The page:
The term hamartia derives from the Greek verb hamartánein, which means to miss a mark (as when an arrow does not hit an intended target) or to stray from a path (as when one gets lost in the woods). The particular sense of hamartia relevant to tragic plot is that once an improperly aimed arrow has been released from a bow, it cannot be taken back. Rather than being a moral failing, the Greek term is actually neutral, emphasizing a mistake that cannot be undone and thus culminates in a disaster. Thus in a tragic plot, according to Aristotle, the audience feels fear and pity at the spectacle of a noble character headed on a course that will inevitably lead to that person's destruction.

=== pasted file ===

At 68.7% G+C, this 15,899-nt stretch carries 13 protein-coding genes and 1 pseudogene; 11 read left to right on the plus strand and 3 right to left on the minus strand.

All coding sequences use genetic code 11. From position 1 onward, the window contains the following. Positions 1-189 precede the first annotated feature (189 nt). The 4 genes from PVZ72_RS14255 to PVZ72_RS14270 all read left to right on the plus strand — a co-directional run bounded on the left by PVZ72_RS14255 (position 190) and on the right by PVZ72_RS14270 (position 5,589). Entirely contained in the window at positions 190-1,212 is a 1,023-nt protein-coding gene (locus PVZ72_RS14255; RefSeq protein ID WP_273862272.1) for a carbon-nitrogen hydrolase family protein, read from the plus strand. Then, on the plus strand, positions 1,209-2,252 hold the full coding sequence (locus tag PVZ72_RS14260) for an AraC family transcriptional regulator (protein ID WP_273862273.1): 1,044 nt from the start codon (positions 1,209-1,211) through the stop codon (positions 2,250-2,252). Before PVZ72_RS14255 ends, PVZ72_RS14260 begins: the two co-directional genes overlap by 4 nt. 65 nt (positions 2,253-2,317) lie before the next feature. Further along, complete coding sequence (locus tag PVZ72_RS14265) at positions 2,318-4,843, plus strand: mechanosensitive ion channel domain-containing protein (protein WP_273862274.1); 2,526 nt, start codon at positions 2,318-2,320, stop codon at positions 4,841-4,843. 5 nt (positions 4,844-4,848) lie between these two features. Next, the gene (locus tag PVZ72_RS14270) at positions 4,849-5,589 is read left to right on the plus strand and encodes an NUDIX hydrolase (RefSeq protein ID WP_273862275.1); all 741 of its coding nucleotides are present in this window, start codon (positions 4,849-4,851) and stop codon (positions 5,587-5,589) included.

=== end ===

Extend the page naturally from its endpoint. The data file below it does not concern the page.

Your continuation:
For Aristotle, the trajectory of a tragic plot must be one of downfall, in which a great and noble person is brought to great misery or suffering. At the point in the plot where one encounters hamartia, the character's downfall becomes unavoidable because a certain decision, such as Oedipus's quest for the truth or Creon's condemnation of Antigone, cannot be reversed or taken back. At times, the root of hamartia may be a curse on a family or a situation in which all possible actions lead to disastrous consequences.
For Aristotle, without this narrative trajectory, a work cannot be considered a tragedy. In comedy, for example, Aristotle would argue that the characters can be despicable and make mistakes, but those mistakes are ones that evoke laughter rather than pity, and often the consequences of the characters' actions are not inevitable downfall. Epic also does not require the presence of a specific plot involving hamartia. Thus, for Aristotle, the notion of hamartia is a defining characteristic of a specific genre of drama rather than a requirement for all forms of verse and drama.